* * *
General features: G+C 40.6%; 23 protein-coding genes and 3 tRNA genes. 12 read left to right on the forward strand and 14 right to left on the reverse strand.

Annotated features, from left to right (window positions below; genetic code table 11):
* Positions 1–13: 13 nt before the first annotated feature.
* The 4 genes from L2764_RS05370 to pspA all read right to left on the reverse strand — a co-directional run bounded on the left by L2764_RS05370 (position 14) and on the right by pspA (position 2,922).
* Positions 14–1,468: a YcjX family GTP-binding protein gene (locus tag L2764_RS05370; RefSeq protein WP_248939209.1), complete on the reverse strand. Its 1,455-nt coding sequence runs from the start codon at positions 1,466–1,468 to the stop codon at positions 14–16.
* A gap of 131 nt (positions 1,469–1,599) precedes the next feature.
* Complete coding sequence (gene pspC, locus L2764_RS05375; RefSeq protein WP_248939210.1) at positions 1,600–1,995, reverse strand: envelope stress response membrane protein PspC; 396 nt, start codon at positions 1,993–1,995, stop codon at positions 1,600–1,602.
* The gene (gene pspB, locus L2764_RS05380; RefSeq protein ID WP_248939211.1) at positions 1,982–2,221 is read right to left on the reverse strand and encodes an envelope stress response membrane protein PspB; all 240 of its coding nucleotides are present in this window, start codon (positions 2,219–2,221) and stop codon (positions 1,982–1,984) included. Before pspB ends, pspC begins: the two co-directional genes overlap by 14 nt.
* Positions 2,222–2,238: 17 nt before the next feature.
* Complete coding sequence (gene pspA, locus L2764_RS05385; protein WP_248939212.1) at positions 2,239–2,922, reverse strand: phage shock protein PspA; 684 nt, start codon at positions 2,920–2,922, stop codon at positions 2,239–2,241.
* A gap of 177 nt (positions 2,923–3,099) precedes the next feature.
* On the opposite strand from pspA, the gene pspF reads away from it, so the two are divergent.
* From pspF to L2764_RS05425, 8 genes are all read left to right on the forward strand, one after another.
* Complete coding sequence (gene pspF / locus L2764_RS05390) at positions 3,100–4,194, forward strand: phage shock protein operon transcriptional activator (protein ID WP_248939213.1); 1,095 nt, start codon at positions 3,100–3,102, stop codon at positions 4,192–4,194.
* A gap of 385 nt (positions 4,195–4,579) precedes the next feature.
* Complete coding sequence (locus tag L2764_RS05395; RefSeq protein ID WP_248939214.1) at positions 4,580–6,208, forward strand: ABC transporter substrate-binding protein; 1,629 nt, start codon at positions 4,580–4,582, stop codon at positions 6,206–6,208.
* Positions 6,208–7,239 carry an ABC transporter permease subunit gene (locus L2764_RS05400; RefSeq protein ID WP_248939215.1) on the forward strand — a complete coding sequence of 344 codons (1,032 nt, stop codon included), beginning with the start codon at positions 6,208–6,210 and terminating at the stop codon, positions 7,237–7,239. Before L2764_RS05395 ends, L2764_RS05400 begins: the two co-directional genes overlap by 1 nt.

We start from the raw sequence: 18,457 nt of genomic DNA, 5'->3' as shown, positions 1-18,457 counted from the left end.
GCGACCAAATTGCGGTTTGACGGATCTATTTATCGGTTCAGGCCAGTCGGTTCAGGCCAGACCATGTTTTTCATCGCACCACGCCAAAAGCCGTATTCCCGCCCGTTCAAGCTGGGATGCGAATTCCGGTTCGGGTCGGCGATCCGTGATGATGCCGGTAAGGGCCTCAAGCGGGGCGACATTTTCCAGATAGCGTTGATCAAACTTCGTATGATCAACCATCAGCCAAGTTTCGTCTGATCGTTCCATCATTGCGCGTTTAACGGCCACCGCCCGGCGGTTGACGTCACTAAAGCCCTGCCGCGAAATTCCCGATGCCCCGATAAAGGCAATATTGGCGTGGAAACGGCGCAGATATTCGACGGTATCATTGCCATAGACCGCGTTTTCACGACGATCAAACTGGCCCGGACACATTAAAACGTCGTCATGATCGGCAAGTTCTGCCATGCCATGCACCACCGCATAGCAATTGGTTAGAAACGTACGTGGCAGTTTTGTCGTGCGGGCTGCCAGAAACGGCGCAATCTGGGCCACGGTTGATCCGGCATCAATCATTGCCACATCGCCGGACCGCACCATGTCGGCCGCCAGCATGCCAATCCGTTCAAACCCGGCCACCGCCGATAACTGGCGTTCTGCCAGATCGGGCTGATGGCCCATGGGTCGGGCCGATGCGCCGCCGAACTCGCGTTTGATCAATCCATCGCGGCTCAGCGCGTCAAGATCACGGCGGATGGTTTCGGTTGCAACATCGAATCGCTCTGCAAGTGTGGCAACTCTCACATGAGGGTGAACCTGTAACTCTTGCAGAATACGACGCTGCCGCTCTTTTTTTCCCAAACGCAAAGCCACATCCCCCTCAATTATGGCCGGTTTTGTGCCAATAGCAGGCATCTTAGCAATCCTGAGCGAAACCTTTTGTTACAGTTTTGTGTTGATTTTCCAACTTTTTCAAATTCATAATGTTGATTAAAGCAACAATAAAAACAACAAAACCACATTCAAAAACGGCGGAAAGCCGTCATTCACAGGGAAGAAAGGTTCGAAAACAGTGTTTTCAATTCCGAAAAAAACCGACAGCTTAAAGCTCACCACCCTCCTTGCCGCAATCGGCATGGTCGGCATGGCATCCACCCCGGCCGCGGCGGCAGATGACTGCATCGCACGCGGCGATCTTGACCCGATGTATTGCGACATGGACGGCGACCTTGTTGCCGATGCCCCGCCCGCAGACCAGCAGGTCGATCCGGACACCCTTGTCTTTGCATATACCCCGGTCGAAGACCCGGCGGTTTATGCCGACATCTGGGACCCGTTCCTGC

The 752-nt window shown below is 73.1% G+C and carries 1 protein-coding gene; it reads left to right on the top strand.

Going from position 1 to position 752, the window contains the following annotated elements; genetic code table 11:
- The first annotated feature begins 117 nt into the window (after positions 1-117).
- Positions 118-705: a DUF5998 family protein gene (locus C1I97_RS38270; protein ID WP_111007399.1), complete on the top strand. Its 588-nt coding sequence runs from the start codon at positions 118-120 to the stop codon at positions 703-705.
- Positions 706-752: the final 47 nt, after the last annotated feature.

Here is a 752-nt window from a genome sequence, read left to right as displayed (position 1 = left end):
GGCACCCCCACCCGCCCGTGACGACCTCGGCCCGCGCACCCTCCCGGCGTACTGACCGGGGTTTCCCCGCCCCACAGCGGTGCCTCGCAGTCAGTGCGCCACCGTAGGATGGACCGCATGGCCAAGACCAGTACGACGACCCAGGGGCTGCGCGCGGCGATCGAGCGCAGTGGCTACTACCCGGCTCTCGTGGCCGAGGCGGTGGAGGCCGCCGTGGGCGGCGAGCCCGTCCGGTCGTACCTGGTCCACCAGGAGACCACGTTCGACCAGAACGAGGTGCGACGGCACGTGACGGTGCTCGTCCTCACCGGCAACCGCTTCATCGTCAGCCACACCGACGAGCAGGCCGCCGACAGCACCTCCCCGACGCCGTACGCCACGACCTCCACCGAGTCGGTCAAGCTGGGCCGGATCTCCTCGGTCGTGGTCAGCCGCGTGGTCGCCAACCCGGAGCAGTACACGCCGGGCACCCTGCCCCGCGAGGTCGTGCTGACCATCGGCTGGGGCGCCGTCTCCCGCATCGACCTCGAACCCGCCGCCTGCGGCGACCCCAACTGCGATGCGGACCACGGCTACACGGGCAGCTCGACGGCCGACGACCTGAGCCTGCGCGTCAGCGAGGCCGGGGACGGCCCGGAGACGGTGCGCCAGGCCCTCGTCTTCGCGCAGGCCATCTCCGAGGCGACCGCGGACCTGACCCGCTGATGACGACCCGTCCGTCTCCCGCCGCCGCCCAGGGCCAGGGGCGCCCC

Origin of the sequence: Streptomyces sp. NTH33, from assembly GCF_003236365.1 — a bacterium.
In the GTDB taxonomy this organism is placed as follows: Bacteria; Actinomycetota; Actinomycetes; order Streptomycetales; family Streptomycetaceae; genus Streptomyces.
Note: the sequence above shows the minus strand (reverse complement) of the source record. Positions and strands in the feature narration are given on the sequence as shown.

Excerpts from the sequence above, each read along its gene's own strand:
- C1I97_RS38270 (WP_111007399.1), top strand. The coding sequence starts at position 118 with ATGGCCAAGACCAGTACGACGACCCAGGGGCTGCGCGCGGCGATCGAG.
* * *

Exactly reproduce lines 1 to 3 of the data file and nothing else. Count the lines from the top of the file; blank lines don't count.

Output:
General features: G+C 40.6%; 23 protein-coding genes and 3 tRNA genes. 12 read left to right on the forward strand and 14 right to left on the reverse strand.

Annotated features, from left to right (window positions below; genetic code table 11):
* Positions 1–13: 13 nt before the first annotated feature.